by Paul Jensen,
How would you rate episode 8 of
Hina's psychic abilities haven't exactly been front and center in the last few episodes, but they make a return to the spotlight this week. Things kick off with the arrival of a scary-looking agent from “the organization,” who drafts Anzu into helping investigate how Hina has changed since her escape. The results are shockingly ordinary, but Kei Ikaruga isn't the only one who's keeping an eye on Hina. After using her powers to deal with some menial school chores, Hina is approached by one of her classmates, who is desperate to acquire some cool abilities of her own. Once that ordeal wraps up, Kei reappears and orders Hina to return to the organization. Hina's willing to comply, but there's just one problem: Nitta threw her teleportation device in the trash ages ago. Apparently, he's got a real talent for wrecking those things.
The opening scenes in this episode offer a fun riff on a common character archetype. Kei has the appearance of the classic clandestine enforcer who shows up just as a super-powered character starts getting used to normal life. Anzu's reaction is right in line with what we'd expect, but of course Hinamatsuri has something up its sleeve here. The revelations that Kei is just a regular human who hates her job, and that she's absolutely terrified of Hina, make for a great twist on this storyline and help to set up plenty of entertaining moments. Kei's observation of Hina plays to the show's absurd style of humor, though the most striking thing is the way that Hina unknowingly shatters Kei's expectations. We're used to seeing people freak out when Hina says something bizarre or throws vases around with her mind, but this storyline flips that dynamic on its head. For once, the surprise is that Hina's actions are perfectly normal. It's a clever move on the show's part; ordinary things can be shocking (not to mention funny) when you're anticipating something absurd.
Once Kei has been sufficiently dazzled by Hina's ability to function in human society, the episode takes an odd detour into a completely different plotline. Admittedly, it was probably inevitable that a character like Mami would be introduced at some point. As an occult junkie, she's well-suited to annoy the heck out of Hina, who ends up playing the comedic straight man to Mami's delusional ravings. I love the image of an exasperated Hina levitating rocks in front of Mami, who is absolutely convinced that she herself is making them float. The ending to this story is a bit predictable as Mami's attempt to show off in front of the class goes disastrously wrong, but the execution is so strong that it's still a fun scene. It's a well-told little story from beginning to end, but its placement still leaves me scratching my head. Dropping it in the middle of this episode creates some narrative whiplash as we jump from Kei's story to Mami's and back again, and I can't help but wonder if this bit would have fit in better at the beginning of the episode.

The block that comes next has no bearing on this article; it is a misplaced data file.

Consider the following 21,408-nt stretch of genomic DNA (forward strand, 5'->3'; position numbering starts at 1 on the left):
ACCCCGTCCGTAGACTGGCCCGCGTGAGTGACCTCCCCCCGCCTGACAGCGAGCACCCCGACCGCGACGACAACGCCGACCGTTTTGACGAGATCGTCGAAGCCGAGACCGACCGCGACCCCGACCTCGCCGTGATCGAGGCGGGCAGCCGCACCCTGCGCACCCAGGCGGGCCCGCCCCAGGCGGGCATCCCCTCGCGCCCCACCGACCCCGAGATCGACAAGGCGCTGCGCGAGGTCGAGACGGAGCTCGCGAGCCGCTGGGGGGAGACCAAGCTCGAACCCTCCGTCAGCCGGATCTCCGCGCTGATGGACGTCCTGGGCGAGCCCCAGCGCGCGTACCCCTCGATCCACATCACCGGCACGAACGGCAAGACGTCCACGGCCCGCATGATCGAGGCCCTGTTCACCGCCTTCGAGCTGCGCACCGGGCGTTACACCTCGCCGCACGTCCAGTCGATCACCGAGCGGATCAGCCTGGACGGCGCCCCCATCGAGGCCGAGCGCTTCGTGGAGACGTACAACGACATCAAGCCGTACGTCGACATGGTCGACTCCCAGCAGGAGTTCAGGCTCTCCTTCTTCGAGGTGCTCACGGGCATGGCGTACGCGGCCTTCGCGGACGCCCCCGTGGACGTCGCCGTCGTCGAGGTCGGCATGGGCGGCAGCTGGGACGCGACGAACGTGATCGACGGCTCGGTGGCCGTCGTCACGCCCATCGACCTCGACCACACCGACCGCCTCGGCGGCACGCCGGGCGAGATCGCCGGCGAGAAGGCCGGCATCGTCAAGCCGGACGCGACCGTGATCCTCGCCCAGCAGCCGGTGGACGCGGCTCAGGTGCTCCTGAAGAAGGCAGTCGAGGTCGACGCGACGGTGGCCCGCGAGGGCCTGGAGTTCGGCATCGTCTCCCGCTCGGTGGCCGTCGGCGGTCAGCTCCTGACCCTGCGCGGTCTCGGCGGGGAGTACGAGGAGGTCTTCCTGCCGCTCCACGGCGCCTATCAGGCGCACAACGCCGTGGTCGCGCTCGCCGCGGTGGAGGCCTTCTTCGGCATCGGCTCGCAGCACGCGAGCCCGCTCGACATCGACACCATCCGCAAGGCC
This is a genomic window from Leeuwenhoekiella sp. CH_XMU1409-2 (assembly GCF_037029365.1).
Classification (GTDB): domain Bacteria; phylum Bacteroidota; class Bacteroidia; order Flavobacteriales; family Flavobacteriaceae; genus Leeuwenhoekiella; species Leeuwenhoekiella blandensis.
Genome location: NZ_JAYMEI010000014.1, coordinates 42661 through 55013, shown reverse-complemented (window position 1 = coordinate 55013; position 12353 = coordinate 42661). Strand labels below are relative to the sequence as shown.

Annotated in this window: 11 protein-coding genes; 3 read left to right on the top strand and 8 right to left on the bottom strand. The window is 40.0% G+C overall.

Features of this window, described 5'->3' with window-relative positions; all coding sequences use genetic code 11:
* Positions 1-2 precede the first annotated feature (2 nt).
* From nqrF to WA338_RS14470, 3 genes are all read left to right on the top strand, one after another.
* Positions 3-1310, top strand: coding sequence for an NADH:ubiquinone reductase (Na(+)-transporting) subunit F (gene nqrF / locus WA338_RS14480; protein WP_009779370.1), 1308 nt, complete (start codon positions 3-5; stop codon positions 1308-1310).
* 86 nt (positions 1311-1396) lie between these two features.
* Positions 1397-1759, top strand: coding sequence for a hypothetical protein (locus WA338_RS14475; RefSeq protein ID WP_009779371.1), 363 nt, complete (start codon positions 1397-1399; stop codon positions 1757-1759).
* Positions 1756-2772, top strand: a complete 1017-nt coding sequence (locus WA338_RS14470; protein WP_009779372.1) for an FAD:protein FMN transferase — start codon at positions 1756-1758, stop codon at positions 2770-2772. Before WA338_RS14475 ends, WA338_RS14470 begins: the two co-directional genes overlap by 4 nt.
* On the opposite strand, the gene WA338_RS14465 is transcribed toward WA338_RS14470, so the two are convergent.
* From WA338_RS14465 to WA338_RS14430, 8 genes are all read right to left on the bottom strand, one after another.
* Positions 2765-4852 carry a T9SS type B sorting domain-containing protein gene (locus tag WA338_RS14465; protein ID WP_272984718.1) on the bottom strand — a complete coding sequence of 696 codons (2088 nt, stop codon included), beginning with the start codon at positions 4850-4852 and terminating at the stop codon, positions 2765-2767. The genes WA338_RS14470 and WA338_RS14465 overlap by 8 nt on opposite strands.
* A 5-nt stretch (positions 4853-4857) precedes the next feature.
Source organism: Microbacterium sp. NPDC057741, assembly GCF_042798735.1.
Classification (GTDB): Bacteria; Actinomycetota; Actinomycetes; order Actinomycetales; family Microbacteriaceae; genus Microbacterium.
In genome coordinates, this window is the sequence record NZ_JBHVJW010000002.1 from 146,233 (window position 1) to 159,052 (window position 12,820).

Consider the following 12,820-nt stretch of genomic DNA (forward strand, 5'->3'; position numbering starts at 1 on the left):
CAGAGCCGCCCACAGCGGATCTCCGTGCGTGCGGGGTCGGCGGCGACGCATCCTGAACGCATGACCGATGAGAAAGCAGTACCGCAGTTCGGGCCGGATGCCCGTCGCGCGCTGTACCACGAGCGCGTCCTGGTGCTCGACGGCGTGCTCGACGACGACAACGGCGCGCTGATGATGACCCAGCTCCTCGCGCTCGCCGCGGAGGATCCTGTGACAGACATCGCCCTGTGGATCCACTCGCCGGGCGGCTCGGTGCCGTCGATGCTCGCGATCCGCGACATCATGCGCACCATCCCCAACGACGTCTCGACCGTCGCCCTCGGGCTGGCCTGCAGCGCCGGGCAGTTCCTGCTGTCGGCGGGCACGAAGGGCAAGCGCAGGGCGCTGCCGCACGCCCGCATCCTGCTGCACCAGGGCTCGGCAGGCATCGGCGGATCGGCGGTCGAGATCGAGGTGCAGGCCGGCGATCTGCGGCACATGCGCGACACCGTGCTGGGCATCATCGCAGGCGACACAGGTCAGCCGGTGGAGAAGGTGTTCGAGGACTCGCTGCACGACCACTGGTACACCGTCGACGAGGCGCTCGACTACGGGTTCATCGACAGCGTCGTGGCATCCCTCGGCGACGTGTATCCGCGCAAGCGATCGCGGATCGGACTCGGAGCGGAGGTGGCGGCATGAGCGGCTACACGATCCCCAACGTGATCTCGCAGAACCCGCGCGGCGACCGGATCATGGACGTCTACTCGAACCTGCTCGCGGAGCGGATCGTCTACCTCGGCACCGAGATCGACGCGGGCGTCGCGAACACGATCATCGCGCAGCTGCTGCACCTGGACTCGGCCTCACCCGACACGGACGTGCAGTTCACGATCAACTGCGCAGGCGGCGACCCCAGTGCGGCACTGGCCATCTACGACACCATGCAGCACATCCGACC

Regardless of how we get there, the final third of this episode is worth the wait. The comedic chemistry between Hina and Kei at the restaurant is impressive for a first encounter, and Hina's powers go out of control in hilarious fashion as she struggles to tell Nitta about her impending departure. That sets up a genuinely touching farewell between Hina and Nitta, with both characters trying to hide their feelings in the car, which in turn sets up a fantastic twist as we learn that Hina can't go back because Nitta threw out her teleporter ball. Not content to stop there, Hinamatsuri turns the tables yet again by having Hina make her triumphant return to the apartment, only to walk in on Nitta celebrating the fact that she is (or at least was) finally out of his hair. All of these sudden reversals of fortune should make this storyline a tonal mess, but somehow it all works. After all the inspired lunacy of the previous seven episodes, it feels perfectly normal to swap between drama and comedy in such a rapid-fire manner. As we already saw with Anzu's new family, Hinamatsuri has developed an uncanny ability to start poking fun at its most emotional moments as soon as they happen.
Apart from the strange placement of the Mami storyline, this is yet another strong showing from Hinamatsuri. The introduction of a character like Kei usually signals that a series is going into serious drama mode, but some clever ideas and strong delivery keep the comedy going full steam ahead. There's a sense of giddy, reckless enthusiasm in the way this show plays with genre conventions and audience expectations. It has repeatedly gone all-in on jokes and plot twists that could easily end in disaster, and so far it's always found a way to stick the landing. I can honestly say that I have no idea what's going to happen next week, and that's a fantastic feeling to have. Bring on the next episode.
Hinamatsuri is currently streaming on Crunchyroll.
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